JC: The DAShED Study – Diagnosis of Acute Aortic Syndrome in the Emergency Department

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Let’s be honest – acute aortic syndrome is the absolute bane of the emergency physician’s existence. A rare, but incredibly dangerous diagnostic needle in a chest pain haystack. Currently, our only really reliable diagnostic test is a CT aorta angiogram, but just how many of these do we need to do to pick up one case of dissection?

In this post, we discuss a paper published in the Emergency Medicine Journal​1​ looking at current practice in the UK and examining the use of clinical decision rules alongside clinical gestalt to diagnose AAS. Based on the very long list of collaborators at the end of the paper, I am sure many of you have not only heard of this trial, but actively took part.

Introduction

Acute aortic syndrome (AAS) includes not just aortic dissection, but also intramural haematoma, and penetrating aortic ulcers. Chest pain is the most common presenting symptom (in 80%), which itself accounts for 7.6 million visits to Emergency Departments in the UK. There are about 4000 cases of AAS in the UK per year. Even the less able statisticians amongst us can see the numerical challenge this represents.

However, I can pretty much guarantee that every ED up and down the country has at least one tale of AAS being ‘missed’ and a patient coming to harm. It’s right up there with pulmonary embolism and subarachnoid haemorrhage as diagnoses we hate and sometimes (often) lose sleep over.

What is this study about?

In this study the authors’ primary objective was to look at the usefulness of previously described clinical decision tools – the ADD-RS​2​, Canadian guideline​3​, and AORTAs​4​, with secondary objectives to establish rates of CT aortogram and patient characteristics.

What kind of paper is this?

This is a multicentre observational cohort study of patients across 27 UK Emergency Departments, where eligible patients were enrolled in a two-month period in autumn 2022. Some EDs recruited for the whole period, some recruited for much less. Three centres (Derby, Reading and Wexham Park) each recruited over ten percent of the total number. Recruitment could occur prospectively (37%), or retrospectively (48%) via daily searches of computer systems for patients presenting with symptoms that could relate to AAS or those who had aortic imaging performed.

Tell me about the patients.

Patients over the age of 16 with new-onset (within seven days) symptoms of possible AAS were eligible. These symptoms included chest, back or abdominal pain, syncope, or symptoms related to malperfusion. Remember that this was a pragmatic approach so it is likely that not all patients with these symptoms were included, and prospective inclusion would’ve very much had depended on the enthusiasm of clinicians or the fastidiousness of the research team.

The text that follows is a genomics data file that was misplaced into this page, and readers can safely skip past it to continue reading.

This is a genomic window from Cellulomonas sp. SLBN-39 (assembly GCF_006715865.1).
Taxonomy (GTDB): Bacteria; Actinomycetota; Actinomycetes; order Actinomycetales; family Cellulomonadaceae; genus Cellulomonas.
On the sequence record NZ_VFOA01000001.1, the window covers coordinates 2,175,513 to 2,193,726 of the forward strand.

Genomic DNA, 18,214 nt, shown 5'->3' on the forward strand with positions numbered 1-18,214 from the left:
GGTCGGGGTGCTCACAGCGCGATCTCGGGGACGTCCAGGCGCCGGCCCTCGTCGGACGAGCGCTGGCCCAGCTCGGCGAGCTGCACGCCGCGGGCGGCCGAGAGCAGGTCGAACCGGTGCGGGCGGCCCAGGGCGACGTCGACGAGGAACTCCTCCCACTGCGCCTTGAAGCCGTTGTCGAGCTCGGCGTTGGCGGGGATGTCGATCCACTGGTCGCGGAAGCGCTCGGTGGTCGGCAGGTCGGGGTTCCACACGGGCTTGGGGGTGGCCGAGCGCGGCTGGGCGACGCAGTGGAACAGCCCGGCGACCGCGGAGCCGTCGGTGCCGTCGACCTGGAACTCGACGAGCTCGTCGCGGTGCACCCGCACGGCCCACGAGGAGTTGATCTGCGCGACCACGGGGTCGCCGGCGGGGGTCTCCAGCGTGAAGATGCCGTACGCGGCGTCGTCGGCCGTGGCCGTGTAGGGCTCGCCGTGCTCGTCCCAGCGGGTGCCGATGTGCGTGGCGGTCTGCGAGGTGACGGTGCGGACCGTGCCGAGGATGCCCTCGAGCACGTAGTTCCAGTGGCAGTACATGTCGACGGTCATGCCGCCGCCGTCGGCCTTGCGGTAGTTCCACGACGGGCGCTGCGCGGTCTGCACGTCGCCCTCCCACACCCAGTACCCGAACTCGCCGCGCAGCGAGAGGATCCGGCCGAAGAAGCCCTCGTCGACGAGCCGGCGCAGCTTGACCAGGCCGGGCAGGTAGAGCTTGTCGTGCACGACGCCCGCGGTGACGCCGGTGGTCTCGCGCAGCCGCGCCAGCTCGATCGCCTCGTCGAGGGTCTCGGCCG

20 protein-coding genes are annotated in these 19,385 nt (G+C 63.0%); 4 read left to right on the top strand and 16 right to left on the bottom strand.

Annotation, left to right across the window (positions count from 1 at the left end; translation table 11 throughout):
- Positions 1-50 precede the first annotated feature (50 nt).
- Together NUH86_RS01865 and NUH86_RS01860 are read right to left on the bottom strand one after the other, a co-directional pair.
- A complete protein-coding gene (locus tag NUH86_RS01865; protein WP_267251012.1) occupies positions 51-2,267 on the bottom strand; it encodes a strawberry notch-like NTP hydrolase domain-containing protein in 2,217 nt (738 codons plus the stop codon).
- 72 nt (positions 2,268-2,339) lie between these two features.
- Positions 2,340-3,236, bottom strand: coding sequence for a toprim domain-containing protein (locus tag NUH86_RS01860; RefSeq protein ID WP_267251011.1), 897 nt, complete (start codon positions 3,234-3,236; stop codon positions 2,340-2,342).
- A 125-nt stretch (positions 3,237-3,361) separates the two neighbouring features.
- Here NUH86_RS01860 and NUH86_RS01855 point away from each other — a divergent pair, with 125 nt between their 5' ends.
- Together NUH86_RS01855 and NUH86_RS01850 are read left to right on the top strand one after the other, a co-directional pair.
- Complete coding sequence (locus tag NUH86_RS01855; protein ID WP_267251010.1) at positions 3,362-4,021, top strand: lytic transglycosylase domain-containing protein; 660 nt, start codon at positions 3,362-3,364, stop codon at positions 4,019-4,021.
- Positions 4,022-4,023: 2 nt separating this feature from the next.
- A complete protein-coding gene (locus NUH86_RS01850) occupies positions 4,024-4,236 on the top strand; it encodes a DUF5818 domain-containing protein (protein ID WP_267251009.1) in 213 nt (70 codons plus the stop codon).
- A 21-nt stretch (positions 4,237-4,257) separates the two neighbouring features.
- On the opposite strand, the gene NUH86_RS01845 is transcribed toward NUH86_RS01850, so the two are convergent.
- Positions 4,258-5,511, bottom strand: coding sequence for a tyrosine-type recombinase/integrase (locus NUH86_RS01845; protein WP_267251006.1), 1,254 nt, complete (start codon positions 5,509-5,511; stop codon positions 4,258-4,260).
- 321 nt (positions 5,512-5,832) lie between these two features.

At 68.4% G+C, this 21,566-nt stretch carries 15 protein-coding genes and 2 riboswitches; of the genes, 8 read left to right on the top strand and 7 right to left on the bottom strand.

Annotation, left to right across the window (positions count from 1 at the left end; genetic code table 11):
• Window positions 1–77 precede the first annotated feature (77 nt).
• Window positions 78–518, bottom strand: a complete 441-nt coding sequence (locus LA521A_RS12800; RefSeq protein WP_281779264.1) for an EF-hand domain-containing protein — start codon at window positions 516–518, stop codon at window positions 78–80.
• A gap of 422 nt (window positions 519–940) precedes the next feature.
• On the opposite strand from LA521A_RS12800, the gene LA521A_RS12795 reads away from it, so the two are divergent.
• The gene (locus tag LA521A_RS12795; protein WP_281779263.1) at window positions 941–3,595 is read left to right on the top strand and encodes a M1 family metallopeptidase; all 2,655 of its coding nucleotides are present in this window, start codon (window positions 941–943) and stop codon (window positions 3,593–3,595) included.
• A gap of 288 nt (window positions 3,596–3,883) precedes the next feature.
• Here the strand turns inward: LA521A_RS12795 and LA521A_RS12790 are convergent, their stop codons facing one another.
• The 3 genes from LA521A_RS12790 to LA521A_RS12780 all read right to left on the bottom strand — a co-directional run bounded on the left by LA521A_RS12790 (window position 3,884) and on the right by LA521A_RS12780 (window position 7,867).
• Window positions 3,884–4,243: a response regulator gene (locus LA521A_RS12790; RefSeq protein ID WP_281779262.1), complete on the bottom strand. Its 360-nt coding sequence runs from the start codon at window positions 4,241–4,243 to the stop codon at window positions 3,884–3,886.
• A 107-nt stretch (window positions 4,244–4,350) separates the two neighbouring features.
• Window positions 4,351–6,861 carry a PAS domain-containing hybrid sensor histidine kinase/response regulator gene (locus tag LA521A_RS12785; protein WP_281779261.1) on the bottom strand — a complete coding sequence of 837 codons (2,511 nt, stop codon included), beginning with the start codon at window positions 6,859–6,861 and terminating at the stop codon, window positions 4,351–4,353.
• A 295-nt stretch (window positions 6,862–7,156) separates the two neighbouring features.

What about the outcomes

For those prospectively recruited, clinicians were asked to fill in a six-page case report form. Data entry was via simple box-ticking for over 40 different questions. The base specialty of the clinicians and their level of seniority isn’t recorded. Although we would like to assume these unwell patients are being treated by senior emergency clinicians this may not be the case.

Crucially clinicians were asked to rate their certainty of the diagnosis of AAS, whether it was the most likely diagnosis and if not what they thought the most likely diagnosis was. This was ideally done before any imaging had taken place. This was obviously not possible for the patients that were recruited retrospectively.

The study endpoints were the proportion of patients who had confirmed AAS and the ED clinician thought the diagnosis was possible, most likely or not possible; the performance against clinical decision rules; the rate of ordering of cross sectional imaging and the positivity rate (whether confirming AAs or another diagnosis); time based factors and 30 day mortality.

Where comparison was made with recognised decision rules a confirmed AAS diagnosis on CT or at surgery was taken as the reference standard.

What did they find?

The headline figures are perhaps some of the most interesting:

  • 5548 patients presented in the study period with symptoms potentially attributable to AAS
  • Median age was 55, with broadly equal numbers across the sexes.
  • 1082 patients had AAS considered as a possibility
  • 407 patients had CT aortograms
  • 47 patients had aortic pathology on CT with 14 patients having confirmed AAS (5 type A and 3 type B of the dissections) and 33 having other pathology like aneurysms (9 of which had ruptured)
  • Median time from attendance to confirmation of AAS was 6 hours (with a range from 2 hours to 11 days(!))

In terms of the various clinical decision rules then the analysis was compromised by missing data, a lack of a universally applied gold standard and small numbers. The authors have presented the data in the extensive supplementary material and whilst interesting and hypothesis generating it is good to see that the authors have not done much more with it than that. None of the scores, or combinations of score +/- clinical acumen or d-dimer reach sensitivities or specificities that we would expect to see with a high quality clinical decision tool.

What does this mean?